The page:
The ever-evolving healthcare industry means that players must adapt to a systems-orientated approach in order to protect revenues and market share, as well as obtaining regulatory approval for new treatments.
A new report, commissioned by Quintiles, has found that more diverse partnerships between pharma, payers and providers are needed in order to move forward in this time of radical transformation. Yet there has been little movement towards this goal. Only 16 to 19 % of survey respondents said they were "mostly aligned" with other stakeholders, while one-fourth say they are "not very" or "not at all" aligned.
One of the major barriers with collaboration is data transparency. While over 70 % of all stakeholders believe transparency around data sources and information sharing across stakeholder groups is "very important" or "critically important" to the success of an interoperable healthcare system, a large percentage of respondents are unwilling to be transparent.
Approximately 54% of US payers and 51% of US providers said they were willing to be transparent, compared to only 37% of biopharma and just 18 % of EU payers.
"Stakeholders are moving closer to operating as a system in which aligning goals and integrating data will improve their probability of success. Two-thirds of executives expect to forge long-term agreements with payers, and nearly 80 percent of executives anticipate strategic alliances with health care systems in the next three to five years. This promise of an interconnected system will help stakeholders achieve the triple aim—enhancing a patient's health care experience; improving health at the population level; and reducing the cost of health care."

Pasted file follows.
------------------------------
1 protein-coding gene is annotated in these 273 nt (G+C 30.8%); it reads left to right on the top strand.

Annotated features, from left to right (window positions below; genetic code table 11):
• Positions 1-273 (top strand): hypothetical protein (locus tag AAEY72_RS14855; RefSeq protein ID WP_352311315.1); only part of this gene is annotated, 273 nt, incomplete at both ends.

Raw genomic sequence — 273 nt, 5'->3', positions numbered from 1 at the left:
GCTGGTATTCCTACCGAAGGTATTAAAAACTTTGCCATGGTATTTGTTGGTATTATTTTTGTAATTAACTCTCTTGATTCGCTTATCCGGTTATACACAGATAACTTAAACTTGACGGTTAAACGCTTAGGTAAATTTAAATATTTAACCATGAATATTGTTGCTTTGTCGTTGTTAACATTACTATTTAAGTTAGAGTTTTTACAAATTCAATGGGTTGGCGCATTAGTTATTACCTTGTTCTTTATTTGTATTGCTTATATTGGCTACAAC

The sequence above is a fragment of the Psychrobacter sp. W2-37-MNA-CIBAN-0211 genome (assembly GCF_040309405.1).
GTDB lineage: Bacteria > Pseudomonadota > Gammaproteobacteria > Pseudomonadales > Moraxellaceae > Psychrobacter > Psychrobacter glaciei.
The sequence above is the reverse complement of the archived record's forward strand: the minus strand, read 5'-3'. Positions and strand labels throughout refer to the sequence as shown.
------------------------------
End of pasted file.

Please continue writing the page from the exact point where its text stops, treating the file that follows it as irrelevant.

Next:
"Transformation to a systems-oriented, value-driven environment is a difficult but necessary step in the evolution of biopharma. The winners will be those who build trust, align incentives, and share common goals to reduce costs and improve patient outcomes."
John Doyle, Dr.P.H., senior vice president and managing director, Consulting at Quintiles.
The report, called The Collaboration Mandate, surveyed over 300 healthcare executives in the US, Italy, France, Germany, Spain and the UK.